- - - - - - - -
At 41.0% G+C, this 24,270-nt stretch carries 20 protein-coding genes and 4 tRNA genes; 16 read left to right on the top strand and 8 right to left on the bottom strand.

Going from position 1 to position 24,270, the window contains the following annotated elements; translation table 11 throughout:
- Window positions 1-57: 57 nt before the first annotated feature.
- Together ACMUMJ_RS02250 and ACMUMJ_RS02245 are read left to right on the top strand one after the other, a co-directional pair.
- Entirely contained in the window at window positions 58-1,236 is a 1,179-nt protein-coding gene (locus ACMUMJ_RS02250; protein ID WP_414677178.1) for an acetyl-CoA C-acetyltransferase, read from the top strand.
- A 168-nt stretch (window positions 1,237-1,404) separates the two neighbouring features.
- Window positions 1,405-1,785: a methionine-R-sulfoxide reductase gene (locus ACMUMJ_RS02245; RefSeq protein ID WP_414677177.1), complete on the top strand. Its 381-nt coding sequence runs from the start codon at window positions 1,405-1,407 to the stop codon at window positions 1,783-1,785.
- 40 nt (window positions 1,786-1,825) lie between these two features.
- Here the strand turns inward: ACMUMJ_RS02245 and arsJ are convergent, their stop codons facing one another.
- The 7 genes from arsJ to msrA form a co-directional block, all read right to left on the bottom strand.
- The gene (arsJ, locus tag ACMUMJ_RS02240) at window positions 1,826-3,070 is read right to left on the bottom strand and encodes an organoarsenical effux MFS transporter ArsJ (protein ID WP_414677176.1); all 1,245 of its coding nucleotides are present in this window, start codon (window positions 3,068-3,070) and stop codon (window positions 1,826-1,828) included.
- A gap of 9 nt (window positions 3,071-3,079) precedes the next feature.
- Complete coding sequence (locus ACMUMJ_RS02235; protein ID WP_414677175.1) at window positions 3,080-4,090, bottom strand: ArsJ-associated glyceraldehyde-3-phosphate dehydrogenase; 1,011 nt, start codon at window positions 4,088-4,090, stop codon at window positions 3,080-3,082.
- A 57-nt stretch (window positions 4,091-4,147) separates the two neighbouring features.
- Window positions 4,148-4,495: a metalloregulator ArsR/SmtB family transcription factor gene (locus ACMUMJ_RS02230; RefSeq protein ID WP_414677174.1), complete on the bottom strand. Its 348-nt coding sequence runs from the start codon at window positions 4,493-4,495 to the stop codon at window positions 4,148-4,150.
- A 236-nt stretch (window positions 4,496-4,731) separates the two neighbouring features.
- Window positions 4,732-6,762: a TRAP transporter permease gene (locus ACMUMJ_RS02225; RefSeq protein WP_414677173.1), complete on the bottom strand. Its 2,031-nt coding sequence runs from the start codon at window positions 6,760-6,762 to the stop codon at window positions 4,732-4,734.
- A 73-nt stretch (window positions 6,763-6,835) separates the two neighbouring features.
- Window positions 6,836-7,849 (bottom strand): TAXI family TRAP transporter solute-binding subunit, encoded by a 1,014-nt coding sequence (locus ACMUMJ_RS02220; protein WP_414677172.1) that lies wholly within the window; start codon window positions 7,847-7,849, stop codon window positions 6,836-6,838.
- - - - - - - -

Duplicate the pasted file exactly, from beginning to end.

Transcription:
At 41.0% G+C, this 24,270-nt stretch carries 20 protein-coding genes and 4 tRNA genes; 16 read left to right on the top strand and 8 right to left on the bottom strand.

Going from position 1 to position 24,270, the window contains the following annotated elements; translation table 11 throughout:
- Window positions 1-57: 57 nt before the first annotated feature.
- Together ACMUMJ_RS02250 and ACMUMJ_RS02245 are read left to right on the top strand one after the other, a co-directional pair.
- Entirely contained in the window at window positions 58-1,236 is a 1,179-nt protein-coding gene (locus ACMUMJ_RS02250; protein ID WP_414677178.1) for an acetyl-CoA C-acetyltransferase, read from the top strand.
- A 168-nt stretch (window positions 1,237-1,404) separates the two neighbouring features.
- Window positions 1,405-1,785: a methionine-R-sulfoxide reductase gene (locus ACMUMJ_RS02245; RefSeq protein ID WP_414677177.1), complete on the top strand. Its 381-nt coding sequence runs from the start codon at window positions 1,405-1,407 to the stop codon at window positions 1,783-1,785.
- 40 nt (window positions 1,786-1,825) lie between these two features.
- Here the strand turns inward: ACMUMJ_RS02245 and arsJ are convergent, their stop codons facing one another.
- The 7 genes from arsJ to msrA form a co-directional block, all read right to left on the bottom strand.
- The gene (arsJ, locus tag ACMUMJ_RS02240) at window positions 1,826-3,070 is read right to left on the bottom strand and encodes an organoarsenical effux MFS transporter ArsJ (protein ID WP_414677176.1); all 1,245 of its coding nucleotides are present in this window, start codon (window positions 3,068-3,070) and stop codon (window positions 1,826-1,828) included.
- A gap of 9 nt (window positions 3,071-3,079) precedes the next feature.
- Complete coding sequence (locus ACMUMJ_RS02235; protein ID WP_414677175.1) at window positions 3,080-4,090, bottom strand: ArsJ-associated glyceraldehyde-3-phosphate dehydrogenase; 1,011 nt, start codon at window positions 4,088-4,090, stop codon at window positions 3,080-3,082.
- A 57-nt stretch (window positions 4,091-4,147) separates the two neighbouring features.
- Window positions 4,148-4,495: a metalloregulator ArsR/SmtB family transcription factor gene (locus ACMUMJ_RS02230; RefSeq protein ID WP_414677174.1), complete on the bottom strand. Its 348-nt coding sequence runs from the start codon at window positions 4,493-4,495 to the stop codon at window positions 4,148-4,150.
- A 236-nt stretch (window positions 4,496-4,731) separates the two neighbouring features.
- Window positions 4,732-6,762: a TRAP transporter permease gene (locus ACMUMJ_RS02225; RefSeq protein WP_414677173.1), complete on the bottom strand. Its 2,031-nt coding sequence runs from the start codon at window positions 6,760-6,762 to the stop codon at window positions 4,732-4,734.
- A 73-nt stretch (window positions 6,763-6,835) separates the two neighbouring features.
- Window positions 6,836-7,849 (bottom strand): TAXI family TRAP transporter solute-binding subunit, encoded by a 1,014-nt coding sequence (locus ACMUMJ_RS02220; protein WP_414677172.1) that lies wholly within the window; start codon window positions 7,847-7,849, stop codon window positions 6,836-6,838.